With the “democratization of data... now you can be your own Jedi master of it,” says Clifford Hodges, regional manager at General Motors International Operations leadtime reduction. Recent Harvard Business Review Analytic Services research shows that analytics is not only changing organizations, but also the professional careers of individuals. (Here is a SAS report that digs deeper into the findings.)
Analytics is changing individuals and organizations
The role of decision makers is also changing. The deluge of data from social media, emails, videos, presentations, and other nontraditional sources of information gives executives an unprecedented ability to understand their customers and businesses, anticipate challenges, and identify opportunities.
To fully exploit the opportunities and resolve the challenges, executives, managers, and professionals are cultivating new skills to understand what data is important, and to dive deeper into the numbers to make and test their assumptions and decisions. At the same time, they are forging new -- and deeper -- relationships with analytics professionals, elevating them to the position of trusted internal consultant.
Eight out of ten say they are reliant on data in their roles. Almost three-quarters say their areas rely on data to make decisions. And roughly the same majority also predict that their organizations’ overall reliance on internal data will increase in two years.
So it’s no surprise that over half of respondents (52 percent) say they have had to improve their analytics skills, while just under half (44 percent) have taken action to improve staff analytical skill levels. Almost three-quarters of the individuals who have identified their companies as analytics leaders say they had to enhance their analytical skills -- a key finding about the pathway to becoming an analytics leader.
Macys.com provides a telling example of how executives are reshaping their roles through analytics. The retailer uses visualization in its online channel for business and customer insights as well as a way to set the stage for predictive analytics modeling. A significant element is that the impetus for these initiatives comes, not from the IT department, but from the executives themselves who want a deeper understanding of the data.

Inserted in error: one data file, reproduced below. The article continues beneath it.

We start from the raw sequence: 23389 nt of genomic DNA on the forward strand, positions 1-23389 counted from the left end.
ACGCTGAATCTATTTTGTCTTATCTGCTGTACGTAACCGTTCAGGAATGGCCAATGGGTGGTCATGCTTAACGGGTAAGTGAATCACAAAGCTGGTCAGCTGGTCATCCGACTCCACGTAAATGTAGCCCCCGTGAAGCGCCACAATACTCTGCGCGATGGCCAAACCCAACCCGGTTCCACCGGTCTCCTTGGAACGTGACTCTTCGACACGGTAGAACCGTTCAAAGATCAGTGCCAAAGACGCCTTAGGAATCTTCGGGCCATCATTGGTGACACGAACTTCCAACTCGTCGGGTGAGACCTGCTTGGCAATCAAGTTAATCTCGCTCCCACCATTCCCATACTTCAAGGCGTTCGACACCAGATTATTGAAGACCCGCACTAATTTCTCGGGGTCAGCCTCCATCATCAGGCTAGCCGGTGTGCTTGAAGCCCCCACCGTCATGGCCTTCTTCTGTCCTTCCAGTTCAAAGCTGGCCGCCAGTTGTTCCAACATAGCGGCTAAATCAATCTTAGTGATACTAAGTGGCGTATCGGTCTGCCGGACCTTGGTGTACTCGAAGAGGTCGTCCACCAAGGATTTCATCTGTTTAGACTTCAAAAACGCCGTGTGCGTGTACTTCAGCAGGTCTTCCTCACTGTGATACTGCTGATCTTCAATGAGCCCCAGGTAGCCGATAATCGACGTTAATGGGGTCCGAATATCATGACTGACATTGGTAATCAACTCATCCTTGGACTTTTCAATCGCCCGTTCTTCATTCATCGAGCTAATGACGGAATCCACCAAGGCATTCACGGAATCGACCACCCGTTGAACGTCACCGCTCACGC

“We are seeing more interest from the C-suite and upper-level management in interacting with the data, so we are deploying interactive dashboards through portals,” says Kerem Tomak, vice president of analytics for Macys.com.
For example, the online retailer implemented an international shipment dashboard that can reveal which countries are generating the highest sales. The executive can look at the heat map of the world and drill down to the key issues, such as delivery delays, in each country. “This allows the executives to really understand the driving forces behind key business units and components,” Tomak says. “They can visualize the source of the data and get an easier grasp of the connections that are creating different trends. They can make faster decisions that way.”
Overall, only 25 percent of companies in the survey report using interactive data visualization to date. However, analytics leaders such as Filippo Passerini, Procter & Gamble group president of global business services and chief information officer, stress the need for such tools, which are fairly new, to enable decision makers at all ranks throughout the organization to quickly profit from the use of analytics.
“We’ve been using analytics for many, many years, but the difference now is we’re blending analytics and visualization tools, which makes the analytics much more compelling and much easier to use,” the CIO says. P&G employees have access to a visualization-laden desktop cockpit to monitor key metrics in real-time as well as to receive alerts. “We have the ability to bring to life for the line managers what is going on in the business in real-time, so they can focus on specific issues. Essentially, we are able to manage the business by exception.”
While P&G’s reshaping of the roles of the entire staff may be unusual, it is clear that the professional lives of decision makers from the corner office to the call center have evolved due to analytics. “It is the democratization of data,” says GM's Hodges. “Before, the data was in the hands of only a few highly trained people. Now, many executives can use pivot tables and formulae and drop and drag information to come to their own informed decisions quickly. You can be your own Jedi master of the data.”
New role of managerial judgment
As the evolution toward data-driven decisions occurs, the current stage of decision-making evolution is to judiciously add management judgment to form real-world insights about the data. As Michael Pierce, customer service manager at Bosch Security Systems, says, “Personally, I run with analysis first, and during the research I will listen to my intuition. When my gut does not agree with my decision -- and all analytics show it is the correct one -- I pay closer attention to the results.” As this suggests, business users are seeing that making the right decision in a timely manner is a matter of balancing data analysis with judgment.
Another key development uncovered by the survey is how the use of analytics is improving the standing of executives, managers, and professionals in their organizations. More than four in ten of those in the survey say that analytics has increased the importance of their functional area within their organizations (see infographic above).
Read about the five stages of the analytics evolution and other changes to the decision making process in the full Harvard Business Review Analytic Services report.
This blog originally appeared in the SAS Business Analytics Knowledge Exchange.